Ronnie Whelan's guilt at mistaking daughter's condition
He is one of Ireland's greatest football players and a legendary Liverpool captain – but when Ronnie Whelan's daughter was diagnosed with a mysterious medical condition, everything else paled into significance.
Elizabeth was diagnosed with Myasthenia Gravis – a severe muscle-weakening auto-immune disease, which can be fatal if the signs are not spotted.
The symptoms are drooping eyelids, double vision, trouble swallowing, slurred speech or general weakness in the limbs.
A new-look expanded service to support around 300 people suffering from all forms of the disease was launched by the former Ireland star at the Westbury Hotel in Dublin yesterday.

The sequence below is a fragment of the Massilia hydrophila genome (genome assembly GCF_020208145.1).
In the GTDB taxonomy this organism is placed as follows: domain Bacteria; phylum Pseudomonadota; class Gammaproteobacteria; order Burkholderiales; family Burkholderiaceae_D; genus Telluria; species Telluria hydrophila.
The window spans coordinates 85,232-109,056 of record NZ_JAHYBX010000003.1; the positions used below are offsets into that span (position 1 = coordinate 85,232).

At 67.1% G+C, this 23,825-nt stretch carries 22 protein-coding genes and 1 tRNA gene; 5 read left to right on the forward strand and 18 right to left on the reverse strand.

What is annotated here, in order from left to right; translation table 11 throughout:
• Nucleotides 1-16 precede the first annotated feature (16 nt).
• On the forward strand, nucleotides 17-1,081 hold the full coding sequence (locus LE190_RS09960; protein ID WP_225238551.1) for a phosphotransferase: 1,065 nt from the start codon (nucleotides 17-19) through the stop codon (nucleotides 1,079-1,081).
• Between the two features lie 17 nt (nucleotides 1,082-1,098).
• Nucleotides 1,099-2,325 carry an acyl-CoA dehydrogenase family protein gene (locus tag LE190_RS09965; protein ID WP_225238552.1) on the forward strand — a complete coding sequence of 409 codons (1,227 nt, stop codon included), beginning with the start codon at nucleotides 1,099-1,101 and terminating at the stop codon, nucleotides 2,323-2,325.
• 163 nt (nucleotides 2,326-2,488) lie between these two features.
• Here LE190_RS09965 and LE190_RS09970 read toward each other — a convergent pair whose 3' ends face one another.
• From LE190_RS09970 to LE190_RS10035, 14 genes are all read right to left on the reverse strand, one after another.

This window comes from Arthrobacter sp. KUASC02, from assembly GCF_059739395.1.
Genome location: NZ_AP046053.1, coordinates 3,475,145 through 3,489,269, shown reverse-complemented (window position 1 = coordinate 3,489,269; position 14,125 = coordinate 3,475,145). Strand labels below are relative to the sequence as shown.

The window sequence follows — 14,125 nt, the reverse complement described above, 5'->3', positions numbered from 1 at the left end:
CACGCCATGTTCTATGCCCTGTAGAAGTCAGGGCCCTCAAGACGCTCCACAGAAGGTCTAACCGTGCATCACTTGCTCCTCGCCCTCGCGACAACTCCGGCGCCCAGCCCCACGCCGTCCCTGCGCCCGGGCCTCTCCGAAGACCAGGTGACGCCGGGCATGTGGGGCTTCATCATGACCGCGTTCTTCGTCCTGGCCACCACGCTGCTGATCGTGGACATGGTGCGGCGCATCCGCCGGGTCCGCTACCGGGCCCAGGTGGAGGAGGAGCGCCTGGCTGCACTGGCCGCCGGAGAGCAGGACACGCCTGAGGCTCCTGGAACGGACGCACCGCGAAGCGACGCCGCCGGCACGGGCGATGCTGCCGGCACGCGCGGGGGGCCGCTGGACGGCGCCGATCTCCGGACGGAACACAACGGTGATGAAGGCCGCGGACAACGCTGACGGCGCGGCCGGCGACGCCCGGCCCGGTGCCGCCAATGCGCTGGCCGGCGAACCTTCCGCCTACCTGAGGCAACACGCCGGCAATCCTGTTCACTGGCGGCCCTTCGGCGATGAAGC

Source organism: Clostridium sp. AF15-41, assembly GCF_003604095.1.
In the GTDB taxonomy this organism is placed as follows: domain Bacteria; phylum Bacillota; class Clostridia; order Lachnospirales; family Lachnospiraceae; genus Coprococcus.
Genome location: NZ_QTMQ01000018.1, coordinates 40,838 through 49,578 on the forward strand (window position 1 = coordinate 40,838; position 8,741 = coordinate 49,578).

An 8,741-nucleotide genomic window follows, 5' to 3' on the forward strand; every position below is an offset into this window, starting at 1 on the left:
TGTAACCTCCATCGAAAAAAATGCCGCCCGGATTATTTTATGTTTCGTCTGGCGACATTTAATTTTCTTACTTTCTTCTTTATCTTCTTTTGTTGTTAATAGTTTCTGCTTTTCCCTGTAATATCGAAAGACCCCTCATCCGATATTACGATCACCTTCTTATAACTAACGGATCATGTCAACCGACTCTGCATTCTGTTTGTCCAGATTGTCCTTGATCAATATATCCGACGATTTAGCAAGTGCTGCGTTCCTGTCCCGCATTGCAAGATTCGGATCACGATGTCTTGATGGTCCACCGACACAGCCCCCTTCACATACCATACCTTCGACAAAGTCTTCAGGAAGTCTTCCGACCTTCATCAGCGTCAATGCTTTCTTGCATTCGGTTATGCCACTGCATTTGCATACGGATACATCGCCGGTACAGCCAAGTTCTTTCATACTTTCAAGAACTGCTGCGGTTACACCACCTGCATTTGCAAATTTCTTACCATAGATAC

It provides a free helpline to GPs, patients and their families.
Whelan (above) believes there is a low awareness about Myasthenia, revealing how it was only after countless tests that his daughter was diagnosed. The first sign that anything was wrong was when, aged 18, Elizabeth went on a night out and fell down the stairs backwards in a bar.
Countless tests and consultations could reveal nothing definitive. They were told she had "Yuppie flu" or was just a "lazy teen" – and sent her off to the gym to exercise more.
"It was one of the worst things we could have done," said Whelan, explaining that to overwork muscles with myasthenia is bad. "I feel very guilty that I pushed her so hard."
Finally diagnosed 18 months later, Elizabeth began receiving treatment and nine years later is leading a normal life.
Further information on the Myaware campaign is available at www.Myaware.ie.